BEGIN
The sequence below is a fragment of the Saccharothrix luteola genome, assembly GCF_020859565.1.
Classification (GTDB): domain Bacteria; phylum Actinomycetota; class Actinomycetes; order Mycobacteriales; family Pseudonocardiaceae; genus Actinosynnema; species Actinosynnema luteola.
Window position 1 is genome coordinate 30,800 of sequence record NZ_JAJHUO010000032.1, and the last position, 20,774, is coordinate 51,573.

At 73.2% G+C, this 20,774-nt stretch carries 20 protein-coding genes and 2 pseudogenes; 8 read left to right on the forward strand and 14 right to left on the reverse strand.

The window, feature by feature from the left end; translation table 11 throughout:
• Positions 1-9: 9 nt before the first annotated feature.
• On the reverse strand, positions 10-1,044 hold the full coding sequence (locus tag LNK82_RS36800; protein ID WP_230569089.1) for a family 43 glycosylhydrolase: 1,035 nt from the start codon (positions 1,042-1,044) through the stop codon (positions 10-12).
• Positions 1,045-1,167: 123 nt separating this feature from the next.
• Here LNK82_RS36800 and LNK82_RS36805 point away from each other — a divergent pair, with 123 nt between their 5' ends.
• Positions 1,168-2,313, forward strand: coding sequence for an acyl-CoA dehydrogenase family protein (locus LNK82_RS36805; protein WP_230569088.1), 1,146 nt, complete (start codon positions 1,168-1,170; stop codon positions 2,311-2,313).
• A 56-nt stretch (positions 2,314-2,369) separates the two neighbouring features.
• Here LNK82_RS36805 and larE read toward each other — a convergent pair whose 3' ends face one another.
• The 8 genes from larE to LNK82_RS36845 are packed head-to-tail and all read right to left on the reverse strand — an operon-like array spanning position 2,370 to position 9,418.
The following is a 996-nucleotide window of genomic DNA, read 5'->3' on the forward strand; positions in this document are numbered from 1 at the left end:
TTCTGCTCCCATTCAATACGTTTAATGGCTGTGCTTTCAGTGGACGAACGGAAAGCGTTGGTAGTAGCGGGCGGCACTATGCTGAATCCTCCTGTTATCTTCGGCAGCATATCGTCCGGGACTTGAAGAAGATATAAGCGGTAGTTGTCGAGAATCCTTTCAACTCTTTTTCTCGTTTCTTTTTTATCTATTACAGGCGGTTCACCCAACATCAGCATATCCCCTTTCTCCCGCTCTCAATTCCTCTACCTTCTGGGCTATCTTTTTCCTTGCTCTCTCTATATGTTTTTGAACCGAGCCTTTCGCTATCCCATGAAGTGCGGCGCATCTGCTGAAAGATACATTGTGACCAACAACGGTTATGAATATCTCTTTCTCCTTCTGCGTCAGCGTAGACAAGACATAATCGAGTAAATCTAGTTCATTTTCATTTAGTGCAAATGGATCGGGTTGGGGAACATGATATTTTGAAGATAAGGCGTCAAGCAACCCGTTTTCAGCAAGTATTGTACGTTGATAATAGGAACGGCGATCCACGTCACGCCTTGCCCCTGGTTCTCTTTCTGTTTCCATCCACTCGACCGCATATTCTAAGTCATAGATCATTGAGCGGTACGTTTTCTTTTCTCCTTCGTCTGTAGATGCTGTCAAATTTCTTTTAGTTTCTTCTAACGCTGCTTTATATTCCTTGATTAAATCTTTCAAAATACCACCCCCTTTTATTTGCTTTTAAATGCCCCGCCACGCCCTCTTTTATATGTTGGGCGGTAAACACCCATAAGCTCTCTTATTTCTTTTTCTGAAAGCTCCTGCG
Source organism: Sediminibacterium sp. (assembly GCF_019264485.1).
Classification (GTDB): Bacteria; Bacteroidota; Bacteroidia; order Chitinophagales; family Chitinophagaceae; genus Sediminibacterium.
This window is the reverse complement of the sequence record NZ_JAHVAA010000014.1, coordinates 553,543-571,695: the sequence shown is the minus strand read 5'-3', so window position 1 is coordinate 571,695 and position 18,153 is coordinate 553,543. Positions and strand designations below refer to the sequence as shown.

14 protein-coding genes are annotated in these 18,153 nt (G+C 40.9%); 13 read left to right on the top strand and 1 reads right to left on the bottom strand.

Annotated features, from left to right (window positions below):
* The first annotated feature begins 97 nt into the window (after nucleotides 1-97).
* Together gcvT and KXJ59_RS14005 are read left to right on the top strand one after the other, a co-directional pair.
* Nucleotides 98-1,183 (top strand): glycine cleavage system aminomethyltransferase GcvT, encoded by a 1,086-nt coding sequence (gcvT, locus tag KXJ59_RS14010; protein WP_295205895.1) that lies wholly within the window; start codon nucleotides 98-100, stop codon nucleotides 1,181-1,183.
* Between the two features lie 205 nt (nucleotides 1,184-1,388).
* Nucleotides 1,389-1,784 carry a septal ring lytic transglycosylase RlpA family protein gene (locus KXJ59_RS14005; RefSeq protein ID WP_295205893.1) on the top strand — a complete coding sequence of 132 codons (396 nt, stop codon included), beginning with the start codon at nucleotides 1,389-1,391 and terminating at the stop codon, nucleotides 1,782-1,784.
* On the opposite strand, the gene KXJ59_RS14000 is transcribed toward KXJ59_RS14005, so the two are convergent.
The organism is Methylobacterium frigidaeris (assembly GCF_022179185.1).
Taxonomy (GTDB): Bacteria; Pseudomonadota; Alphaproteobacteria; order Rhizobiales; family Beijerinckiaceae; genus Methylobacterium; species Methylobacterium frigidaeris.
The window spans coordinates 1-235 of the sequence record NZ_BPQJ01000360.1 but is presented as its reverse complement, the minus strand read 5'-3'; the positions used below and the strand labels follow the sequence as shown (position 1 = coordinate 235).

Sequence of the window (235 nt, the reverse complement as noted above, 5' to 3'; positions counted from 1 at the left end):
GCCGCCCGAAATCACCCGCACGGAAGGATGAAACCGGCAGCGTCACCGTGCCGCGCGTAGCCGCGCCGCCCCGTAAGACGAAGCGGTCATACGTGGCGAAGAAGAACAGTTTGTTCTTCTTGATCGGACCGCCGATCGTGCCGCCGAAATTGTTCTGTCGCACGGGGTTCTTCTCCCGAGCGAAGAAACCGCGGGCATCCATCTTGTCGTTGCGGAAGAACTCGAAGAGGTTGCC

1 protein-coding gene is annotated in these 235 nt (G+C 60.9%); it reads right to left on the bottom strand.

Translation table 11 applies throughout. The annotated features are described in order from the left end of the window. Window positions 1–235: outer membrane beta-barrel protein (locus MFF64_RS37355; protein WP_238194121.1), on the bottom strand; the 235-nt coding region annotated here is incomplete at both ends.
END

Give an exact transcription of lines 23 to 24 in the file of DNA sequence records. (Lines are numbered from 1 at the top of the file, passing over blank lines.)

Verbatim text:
* Nucleotides 98-1,183 (top strand): glycine cleavage system aminomethyltransferase GcvT, encoded by a 1,086-nt coding sequence (gcvT, locus tag KXJ59_RS14010; protein WP_295205895.1) that lies wholly within the window; start codon nucleotides 98-100, stop codon nucleotides 1,181-1,183.
* Between the two features lie 205 nt (nucleotides 1,184-1,388).